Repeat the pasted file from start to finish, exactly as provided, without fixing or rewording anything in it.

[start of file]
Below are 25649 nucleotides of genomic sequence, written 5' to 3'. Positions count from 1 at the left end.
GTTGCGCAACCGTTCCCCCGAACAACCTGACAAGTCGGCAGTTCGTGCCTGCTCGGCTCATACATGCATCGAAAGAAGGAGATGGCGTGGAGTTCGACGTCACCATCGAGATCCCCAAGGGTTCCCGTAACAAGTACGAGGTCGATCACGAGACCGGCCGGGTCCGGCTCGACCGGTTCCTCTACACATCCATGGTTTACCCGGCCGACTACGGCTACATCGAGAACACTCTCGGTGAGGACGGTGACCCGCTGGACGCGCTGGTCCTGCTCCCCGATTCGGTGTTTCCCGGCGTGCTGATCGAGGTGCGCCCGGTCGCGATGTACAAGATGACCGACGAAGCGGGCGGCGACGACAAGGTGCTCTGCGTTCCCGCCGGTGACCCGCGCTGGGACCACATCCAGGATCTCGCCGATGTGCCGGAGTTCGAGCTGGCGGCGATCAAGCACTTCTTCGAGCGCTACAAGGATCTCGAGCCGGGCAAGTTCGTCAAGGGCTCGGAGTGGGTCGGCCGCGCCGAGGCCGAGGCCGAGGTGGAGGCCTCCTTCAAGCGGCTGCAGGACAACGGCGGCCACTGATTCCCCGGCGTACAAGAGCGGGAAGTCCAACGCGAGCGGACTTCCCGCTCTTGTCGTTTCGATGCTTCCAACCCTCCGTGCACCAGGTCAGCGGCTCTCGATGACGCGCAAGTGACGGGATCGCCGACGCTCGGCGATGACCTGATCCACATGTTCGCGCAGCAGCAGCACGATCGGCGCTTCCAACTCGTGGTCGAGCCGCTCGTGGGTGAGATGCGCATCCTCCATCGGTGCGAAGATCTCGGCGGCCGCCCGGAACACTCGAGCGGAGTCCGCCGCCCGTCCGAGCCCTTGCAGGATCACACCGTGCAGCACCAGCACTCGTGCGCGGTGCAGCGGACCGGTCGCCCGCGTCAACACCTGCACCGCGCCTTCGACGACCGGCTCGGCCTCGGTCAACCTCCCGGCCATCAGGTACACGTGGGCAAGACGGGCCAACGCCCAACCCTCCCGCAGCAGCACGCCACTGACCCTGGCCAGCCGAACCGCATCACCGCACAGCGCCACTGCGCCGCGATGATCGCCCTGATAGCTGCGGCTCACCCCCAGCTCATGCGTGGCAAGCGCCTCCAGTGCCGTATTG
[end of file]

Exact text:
Below are 25649 nucleotides of genomic sequence, written 5' to 3'. Positions count from 1 at the left end.
GTTGCGCAACCGTTCCCCCGAACAACCTGACAAGTCGGCAGTTCGTGCCTGCTCGGCTCATACATGCATCGAAAGAAGGAGATGGCGTGGAGTTCGACGTCACCATCGAGATCCCCAAGGGTTCCCGTAACAAGTACGAGGTCGATCACGAGACCGGCCGGGTCCGGCTCGACCGGTTCCTCTACACATCCATGGTTTACCCGGCCGACTACGGCTACATCGAGAACACTCTCGGTGAGGACGGTGACCCGCTGGACGCGCTGGTCCTGCTCCCCGATTCGGTGTTTCCCGGCGTGCTGATCGAGGTGCGCCCGGTCGCGATGTACAAGATGACCGACGAAGCGGGCGGCGACGACAAGGTGCTCTGCGTTCCCGCCGGTGACCCGCGCTGGGACCACATCCAGGATCTCGCCGATGTGCCGGAGTTCGAGCTGGCGGCGATCAAGCACTTCTTCGAGCGCTACAAGGATCTCGAGCCGGGCAAGTTCGTCAAGGGCTCGGAGTGGGTCGGCCGCGCCGAGGCCGAGGCCGAGGTGGAGGCCTCCTTCAAGCGGCTGCAGGACAACGGCGGCCACTGATTCCCCGGCGTACAAGAGCGGGAAGTCCAACGCGAGCGGACTTCCCGCTCTTGTCGTTTCGATGCTTCCAACCCTCCGTGCACCAGGTCAGCGGCTCTCGATGACGCGCAAGTGACGGGATCGCCGACGCTCGGCGATGACCTGATCCACATGTTCGCGCAGCAGCAGCACGATCGGCGCTTCCAACTCGTGGTCGAGCCGCTCGTGGGTGAGATGCGCATCCTCCATCGGTGCGAAGATCTCGGCGGCCGCCCGGAACACTCGAGCGGAGTCCGCCGCCCGTCCGAGCCCTTGCAGGATCACACCGTGCAGCACCAGCACTCGTGCGCGGTGCAGCGGACCGGTCGCCCGCGTCAACACCTGCACCGCGCCTTCGACGACCGGCTCGGCCTCGGTCAACCTCCCGGCCATCAGGTACACGTGGGCAAGACGGGCCAACGCCCAACCCTCCCGCAGCAGCACGCCACTGACCCTGGCCAGCCGAACCGCATCACCGCACAGCGCCACTGCGCCGCGATGATCGCCCTGATAGCTGCGGCTCACCCCCAGCTCATGCGTGGCAAGCGCCTCCAGTGCCGTATTG